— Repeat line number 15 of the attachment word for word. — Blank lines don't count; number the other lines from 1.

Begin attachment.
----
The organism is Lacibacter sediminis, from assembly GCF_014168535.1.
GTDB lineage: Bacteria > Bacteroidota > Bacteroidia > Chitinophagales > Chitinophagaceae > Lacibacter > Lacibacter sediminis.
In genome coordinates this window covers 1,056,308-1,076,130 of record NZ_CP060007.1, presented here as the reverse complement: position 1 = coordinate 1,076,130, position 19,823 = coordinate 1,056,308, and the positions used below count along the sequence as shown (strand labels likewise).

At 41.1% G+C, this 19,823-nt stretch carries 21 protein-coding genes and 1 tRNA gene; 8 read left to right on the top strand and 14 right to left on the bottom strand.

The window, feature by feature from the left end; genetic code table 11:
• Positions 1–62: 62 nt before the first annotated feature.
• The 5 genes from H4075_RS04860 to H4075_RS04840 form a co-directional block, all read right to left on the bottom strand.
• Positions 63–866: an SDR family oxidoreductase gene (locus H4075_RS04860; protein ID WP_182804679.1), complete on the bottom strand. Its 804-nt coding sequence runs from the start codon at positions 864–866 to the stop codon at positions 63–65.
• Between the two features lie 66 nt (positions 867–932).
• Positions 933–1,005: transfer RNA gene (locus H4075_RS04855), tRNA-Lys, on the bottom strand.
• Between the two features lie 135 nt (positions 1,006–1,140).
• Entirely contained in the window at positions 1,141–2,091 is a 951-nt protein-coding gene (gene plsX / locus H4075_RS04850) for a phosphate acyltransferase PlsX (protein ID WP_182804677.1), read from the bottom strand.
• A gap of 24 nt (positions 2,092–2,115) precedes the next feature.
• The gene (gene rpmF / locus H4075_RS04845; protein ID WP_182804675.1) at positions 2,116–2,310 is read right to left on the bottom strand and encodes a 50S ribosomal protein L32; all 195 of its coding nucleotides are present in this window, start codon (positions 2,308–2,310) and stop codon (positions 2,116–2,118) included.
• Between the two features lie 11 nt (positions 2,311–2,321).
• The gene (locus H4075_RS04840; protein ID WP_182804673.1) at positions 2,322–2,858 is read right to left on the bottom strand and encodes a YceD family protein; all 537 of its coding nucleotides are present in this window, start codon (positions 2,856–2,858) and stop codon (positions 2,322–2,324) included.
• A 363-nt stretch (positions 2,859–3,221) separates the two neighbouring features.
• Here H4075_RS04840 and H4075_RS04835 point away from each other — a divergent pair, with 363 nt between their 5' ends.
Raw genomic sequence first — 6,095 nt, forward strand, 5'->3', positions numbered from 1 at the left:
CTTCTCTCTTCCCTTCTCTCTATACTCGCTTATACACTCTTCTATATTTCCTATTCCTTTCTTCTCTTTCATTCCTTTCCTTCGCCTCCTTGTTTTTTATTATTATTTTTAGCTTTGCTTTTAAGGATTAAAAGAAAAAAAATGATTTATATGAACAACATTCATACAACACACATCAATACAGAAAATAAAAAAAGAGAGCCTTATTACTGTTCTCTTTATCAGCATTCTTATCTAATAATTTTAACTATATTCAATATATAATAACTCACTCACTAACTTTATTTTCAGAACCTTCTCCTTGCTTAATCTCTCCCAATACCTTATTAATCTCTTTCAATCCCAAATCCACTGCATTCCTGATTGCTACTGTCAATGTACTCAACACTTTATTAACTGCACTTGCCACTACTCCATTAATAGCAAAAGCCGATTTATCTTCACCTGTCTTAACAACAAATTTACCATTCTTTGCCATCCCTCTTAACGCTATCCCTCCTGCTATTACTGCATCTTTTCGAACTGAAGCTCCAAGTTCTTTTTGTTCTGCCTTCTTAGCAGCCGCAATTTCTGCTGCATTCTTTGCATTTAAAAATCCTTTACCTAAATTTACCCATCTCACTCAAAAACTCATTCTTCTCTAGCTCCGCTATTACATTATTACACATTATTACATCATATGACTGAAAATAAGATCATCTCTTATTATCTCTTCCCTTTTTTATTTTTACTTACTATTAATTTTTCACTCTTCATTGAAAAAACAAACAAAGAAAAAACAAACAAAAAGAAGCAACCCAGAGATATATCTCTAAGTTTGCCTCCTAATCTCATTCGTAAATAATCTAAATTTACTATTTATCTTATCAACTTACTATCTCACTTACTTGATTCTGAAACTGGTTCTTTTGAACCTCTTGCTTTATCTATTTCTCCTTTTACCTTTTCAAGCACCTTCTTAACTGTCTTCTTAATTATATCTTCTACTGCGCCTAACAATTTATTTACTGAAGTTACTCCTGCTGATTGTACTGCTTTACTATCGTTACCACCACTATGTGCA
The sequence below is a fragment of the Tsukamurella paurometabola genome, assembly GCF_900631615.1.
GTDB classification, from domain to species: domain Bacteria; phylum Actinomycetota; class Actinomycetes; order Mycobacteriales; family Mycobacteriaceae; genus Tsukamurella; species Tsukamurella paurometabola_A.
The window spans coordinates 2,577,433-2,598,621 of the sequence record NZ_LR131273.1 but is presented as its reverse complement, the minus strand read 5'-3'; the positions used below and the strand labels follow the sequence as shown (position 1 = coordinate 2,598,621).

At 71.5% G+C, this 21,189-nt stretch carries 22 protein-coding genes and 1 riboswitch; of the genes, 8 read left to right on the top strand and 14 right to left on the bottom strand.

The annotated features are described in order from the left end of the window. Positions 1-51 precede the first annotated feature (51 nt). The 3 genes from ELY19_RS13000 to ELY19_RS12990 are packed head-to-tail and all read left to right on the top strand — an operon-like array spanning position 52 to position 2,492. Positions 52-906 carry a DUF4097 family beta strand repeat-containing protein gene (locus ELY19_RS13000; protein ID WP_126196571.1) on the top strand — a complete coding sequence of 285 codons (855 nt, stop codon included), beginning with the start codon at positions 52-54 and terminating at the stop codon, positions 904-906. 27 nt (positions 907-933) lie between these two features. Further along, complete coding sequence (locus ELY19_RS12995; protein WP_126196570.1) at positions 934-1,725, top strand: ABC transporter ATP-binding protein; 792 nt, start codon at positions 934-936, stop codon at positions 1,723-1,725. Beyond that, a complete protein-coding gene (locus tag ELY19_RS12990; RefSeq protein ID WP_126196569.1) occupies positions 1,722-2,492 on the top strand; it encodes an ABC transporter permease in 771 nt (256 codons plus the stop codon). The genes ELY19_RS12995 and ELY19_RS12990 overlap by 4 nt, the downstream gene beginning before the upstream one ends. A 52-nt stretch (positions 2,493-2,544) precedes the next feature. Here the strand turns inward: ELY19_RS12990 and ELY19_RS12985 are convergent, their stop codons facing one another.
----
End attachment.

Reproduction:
• Between the two features lie 11 nt (positions 2,311–2,321).